Home News Radical transformation needed across educational institutions to stay ahead of the curve – WGS and KPMG report

Radical transformation needed across educational institutions to stay ahead of the curve – WGS and KPMG report

by Dubai Forum
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DUBAI, 21st May, 2022 (WAM) — A report released by The World Government Summit (WGS) Organization in partnership with KPMG titled ‘The Future of Higher Education within the Knowledge Economy’, outlines the need to build more resilient and agile education systems.

The report urges governments and education leaders to adopt a long-term vision to enable education systems to balance current technological and professional requirements with lifelong skills.

It further highlights that the global sentiment surrounding work and education has transformed rapidly in the last few decades. This has lead to the emergence of novel work patterns and trends within the education system, which have been accelerated by the COVID-19 pandemic.

“In the last two years, the integration of digital technology across the entire educational system has been fast-tracked, with faculties broadening their access to online tools and resources,” the report says. This, in turn, has shown the challenges of accessing online training courses in the past decade. The report states that forward-thinking government and policymakers in developed economies focus on enabling traditional and digital educational behaviour patterns depending on trends to embrace the readiness for future challenges.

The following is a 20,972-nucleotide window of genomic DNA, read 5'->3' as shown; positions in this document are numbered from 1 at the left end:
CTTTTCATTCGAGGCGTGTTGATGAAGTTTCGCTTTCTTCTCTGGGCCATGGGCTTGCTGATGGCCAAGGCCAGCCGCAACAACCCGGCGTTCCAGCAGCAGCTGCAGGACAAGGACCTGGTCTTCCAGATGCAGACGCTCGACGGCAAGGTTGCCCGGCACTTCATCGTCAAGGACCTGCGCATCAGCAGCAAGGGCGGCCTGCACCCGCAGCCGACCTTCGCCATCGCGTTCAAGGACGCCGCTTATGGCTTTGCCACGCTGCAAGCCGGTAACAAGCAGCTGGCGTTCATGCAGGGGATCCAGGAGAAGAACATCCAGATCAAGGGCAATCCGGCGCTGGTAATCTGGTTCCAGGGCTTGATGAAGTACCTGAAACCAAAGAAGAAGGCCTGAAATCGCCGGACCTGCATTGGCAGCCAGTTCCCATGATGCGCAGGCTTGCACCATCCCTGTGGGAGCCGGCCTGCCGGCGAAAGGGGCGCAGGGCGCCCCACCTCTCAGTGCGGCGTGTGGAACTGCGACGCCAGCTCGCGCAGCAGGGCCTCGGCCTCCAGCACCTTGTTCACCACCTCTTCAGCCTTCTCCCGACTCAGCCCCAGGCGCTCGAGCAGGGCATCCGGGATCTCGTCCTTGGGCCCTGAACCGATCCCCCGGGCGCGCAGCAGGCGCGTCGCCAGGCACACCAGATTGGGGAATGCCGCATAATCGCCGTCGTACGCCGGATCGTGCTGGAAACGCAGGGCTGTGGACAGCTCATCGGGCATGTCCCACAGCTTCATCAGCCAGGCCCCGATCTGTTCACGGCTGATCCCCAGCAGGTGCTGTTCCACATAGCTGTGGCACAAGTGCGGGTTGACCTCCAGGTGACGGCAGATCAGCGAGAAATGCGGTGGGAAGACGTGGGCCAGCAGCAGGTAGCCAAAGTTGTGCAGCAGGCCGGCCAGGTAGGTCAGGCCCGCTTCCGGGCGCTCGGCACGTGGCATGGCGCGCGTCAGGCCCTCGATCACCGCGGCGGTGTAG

The report says the “golden era” of universities in the developed world has ended, with institutions today coming under pressure by less expensive educational alternatives. We can overcome this challenge by exploring the possibility of digital platforms providing a low-cost and accessible alternative to on-campus education.